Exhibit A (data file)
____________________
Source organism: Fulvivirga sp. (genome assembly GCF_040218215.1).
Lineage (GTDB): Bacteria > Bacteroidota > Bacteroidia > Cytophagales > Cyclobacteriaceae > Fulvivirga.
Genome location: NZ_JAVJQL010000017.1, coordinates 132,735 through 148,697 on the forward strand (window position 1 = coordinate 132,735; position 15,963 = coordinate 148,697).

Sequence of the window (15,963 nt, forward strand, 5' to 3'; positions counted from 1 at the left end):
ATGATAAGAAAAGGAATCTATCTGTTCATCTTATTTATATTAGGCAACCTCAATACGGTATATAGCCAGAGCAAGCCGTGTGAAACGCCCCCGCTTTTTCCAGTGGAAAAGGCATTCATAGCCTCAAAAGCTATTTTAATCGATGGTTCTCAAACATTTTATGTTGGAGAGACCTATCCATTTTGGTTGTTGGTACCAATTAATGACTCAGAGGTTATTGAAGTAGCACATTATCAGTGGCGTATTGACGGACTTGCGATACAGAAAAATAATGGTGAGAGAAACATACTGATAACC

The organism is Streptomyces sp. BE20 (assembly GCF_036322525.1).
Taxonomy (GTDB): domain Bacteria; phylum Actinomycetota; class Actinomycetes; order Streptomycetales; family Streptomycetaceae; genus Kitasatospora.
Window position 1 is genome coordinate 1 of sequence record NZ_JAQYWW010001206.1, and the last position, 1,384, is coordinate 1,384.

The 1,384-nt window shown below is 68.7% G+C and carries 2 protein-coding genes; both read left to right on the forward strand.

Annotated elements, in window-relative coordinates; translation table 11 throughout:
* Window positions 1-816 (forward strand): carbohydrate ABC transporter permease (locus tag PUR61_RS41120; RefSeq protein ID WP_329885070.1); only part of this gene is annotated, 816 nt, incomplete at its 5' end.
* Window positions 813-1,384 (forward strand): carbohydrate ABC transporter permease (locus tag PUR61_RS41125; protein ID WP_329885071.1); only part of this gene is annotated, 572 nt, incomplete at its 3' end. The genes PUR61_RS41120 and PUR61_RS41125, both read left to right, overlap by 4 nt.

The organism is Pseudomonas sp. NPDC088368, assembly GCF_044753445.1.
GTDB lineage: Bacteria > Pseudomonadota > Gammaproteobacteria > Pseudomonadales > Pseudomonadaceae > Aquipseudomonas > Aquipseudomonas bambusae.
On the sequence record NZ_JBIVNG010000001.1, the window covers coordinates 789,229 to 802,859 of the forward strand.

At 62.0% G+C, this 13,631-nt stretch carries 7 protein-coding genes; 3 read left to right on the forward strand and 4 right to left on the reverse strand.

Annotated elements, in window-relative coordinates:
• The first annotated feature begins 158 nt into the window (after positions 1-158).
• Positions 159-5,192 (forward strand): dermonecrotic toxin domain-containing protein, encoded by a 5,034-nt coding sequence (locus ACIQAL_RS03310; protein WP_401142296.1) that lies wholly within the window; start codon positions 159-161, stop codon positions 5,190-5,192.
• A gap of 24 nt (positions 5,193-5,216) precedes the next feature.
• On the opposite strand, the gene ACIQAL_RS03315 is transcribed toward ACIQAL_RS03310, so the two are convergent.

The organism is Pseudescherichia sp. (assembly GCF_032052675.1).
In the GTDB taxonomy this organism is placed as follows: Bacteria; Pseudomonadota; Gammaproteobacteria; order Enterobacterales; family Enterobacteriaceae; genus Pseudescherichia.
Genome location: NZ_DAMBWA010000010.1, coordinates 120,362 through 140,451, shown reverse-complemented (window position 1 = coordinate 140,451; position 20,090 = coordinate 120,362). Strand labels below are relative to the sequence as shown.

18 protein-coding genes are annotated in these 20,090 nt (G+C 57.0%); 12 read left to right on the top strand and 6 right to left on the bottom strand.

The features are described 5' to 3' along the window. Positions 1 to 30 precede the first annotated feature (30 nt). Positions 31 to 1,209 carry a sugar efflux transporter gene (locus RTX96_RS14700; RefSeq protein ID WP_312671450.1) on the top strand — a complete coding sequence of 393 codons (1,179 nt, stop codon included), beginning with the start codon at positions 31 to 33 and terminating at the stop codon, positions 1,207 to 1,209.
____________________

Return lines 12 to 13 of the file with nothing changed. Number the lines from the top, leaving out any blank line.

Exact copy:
* Window positions 813-1,384 (forward strand): carbohydrate ABC transporter permease (locus tag PUR61_RS41125; protein ID WP_329885071.1); only part of this gene is annotated, 572 nt, incomplete at its 3' end. The genes PUR61_RS41120 and PUR61_RS41125, both read left to right, overlap by 4 nt.

The organism is Pseudomonas sp. NPDC088368, assembly GCF_044753445.1.